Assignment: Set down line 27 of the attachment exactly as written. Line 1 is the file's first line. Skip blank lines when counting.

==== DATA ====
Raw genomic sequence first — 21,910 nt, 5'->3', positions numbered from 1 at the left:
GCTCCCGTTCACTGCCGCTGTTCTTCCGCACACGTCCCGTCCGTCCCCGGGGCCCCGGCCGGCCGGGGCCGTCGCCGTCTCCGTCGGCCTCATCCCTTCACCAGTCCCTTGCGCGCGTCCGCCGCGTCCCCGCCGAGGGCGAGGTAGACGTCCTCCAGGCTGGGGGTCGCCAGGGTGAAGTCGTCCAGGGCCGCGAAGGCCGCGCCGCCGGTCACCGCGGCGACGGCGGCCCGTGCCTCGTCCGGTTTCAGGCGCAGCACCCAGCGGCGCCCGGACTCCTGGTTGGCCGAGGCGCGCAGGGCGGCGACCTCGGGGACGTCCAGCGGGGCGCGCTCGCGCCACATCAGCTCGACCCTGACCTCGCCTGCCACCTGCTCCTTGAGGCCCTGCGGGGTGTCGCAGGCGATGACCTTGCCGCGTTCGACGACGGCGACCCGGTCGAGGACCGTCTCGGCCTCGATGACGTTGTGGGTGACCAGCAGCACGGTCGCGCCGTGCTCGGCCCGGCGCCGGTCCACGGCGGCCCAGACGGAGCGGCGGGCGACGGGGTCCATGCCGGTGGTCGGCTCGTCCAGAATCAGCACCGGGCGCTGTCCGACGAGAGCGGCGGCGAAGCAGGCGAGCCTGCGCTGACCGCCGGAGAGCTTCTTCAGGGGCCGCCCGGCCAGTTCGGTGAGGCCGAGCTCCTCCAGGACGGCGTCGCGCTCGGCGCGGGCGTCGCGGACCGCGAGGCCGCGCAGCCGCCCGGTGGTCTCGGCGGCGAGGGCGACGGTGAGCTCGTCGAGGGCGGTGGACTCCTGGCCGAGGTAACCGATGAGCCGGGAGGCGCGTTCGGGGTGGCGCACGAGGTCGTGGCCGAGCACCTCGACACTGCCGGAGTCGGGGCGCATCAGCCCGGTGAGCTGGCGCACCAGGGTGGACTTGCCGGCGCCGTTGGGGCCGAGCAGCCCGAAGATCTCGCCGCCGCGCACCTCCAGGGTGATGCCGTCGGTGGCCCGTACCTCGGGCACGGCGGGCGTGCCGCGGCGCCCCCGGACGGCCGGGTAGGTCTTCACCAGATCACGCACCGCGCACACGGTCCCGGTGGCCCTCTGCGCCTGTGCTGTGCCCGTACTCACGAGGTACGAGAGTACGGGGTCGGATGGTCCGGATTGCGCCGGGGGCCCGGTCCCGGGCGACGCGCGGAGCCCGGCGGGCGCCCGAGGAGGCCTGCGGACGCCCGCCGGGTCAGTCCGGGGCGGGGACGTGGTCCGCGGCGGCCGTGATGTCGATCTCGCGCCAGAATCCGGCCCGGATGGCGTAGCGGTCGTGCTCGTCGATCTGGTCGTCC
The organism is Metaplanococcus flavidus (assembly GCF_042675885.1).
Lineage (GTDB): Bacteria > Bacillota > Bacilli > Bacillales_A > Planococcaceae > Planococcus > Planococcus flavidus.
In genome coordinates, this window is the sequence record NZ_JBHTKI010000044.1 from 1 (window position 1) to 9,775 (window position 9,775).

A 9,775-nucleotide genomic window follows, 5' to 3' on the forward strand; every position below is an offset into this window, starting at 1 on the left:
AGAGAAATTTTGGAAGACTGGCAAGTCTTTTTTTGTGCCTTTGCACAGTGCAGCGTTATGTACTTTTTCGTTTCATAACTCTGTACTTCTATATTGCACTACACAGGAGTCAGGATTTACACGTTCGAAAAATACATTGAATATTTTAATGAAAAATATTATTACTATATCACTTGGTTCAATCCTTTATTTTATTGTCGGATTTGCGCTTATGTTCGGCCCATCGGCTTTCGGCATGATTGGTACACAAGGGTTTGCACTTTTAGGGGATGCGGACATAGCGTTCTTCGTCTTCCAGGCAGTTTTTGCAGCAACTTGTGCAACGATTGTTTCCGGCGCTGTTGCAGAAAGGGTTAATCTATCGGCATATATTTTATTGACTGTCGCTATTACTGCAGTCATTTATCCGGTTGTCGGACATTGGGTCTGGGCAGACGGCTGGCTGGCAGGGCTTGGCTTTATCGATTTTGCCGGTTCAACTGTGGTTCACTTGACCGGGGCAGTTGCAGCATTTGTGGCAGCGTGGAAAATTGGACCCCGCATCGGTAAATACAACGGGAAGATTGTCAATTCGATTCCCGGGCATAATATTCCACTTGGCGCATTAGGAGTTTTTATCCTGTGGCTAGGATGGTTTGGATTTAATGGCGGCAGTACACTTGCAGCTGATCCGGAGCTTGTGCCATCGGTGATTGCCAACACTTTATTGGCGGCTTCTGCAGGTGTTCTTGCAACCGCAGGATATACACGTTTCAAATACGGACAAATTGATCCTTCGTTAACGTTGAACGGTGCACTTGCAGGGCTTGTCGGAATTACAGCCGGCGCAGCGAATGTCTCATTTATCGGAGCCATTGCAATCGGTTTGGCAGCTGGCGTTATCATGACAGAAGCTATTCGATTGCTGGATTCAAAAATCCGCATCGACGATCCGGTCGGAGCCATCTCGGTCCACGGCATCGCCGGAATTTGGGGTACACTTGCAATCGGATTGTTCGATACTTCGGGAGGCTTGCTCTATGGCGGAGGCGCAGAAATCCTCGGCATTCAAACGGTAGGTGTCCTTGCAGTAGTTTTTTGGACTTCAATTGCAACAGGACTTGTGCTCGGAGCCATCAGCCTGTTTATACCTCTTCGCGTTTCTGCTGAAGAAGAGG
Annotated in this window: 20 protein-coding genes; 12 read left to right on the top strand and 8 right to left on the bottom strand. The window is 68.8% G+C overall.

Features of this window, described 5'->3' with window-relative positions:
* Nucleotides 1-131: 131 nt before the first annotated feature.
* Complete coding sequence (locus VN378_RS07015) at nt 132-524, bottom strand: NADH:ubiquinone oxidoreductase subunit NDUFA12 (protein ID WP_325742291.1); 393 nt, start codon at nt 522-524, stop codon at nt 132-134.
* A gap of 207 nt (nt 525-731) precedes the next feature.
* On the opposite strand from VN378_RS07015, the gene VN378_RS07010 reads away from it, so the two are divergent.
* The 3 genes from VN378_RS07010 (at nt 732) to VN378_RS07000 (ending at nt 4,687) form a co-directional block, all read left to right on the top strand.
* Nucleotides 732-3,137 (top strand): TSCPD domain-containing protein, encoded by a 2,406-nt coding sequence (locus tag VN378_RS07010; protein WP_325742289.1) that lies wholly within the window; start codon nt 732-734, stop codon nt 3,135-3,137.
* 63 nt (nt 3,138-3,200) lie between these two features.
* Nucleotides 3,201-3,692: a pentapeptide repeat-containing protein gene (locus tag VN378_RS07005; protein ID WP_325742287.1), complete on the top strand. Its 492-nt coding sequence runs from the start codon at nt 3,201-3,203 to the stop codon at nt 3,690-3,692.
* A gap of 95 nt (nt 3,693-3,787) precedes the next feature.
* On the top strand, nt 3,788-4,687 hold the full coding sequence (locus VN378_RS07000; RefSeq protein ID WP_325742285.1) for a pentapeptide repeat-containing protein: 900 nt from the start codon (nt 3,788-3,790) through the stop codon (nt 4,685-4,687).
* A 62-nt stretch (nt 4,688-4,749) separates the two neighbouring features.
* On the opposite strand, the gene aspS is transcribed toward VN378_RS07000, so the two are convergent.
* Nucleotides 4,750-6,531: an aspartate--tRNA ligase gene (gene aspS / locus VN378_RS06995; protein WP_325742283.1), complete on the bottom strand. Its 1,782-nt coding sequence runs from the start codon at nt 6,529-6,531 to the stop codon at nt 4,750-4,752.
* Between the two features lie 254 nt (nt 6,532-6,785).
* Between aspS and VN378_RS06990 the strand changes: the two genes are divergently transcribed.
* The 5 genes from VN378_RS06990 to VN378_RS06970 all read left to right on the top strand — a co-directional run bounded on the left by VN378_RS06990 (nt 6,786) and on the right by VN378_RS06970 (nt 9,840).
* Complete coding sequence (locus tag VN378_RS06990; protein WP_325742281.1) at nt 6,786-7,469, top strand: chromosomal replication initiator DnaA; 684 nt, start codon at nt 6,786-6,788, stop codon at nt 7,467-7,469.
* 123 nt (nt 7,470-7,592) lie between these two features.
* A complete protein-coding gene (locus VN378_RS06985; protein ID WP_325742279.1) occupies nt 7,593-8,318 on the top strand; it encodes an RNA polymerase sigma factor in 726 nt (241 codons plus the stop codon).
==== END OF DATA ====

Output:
* 123 nt (nt 7,470-7,592) lie between these two features.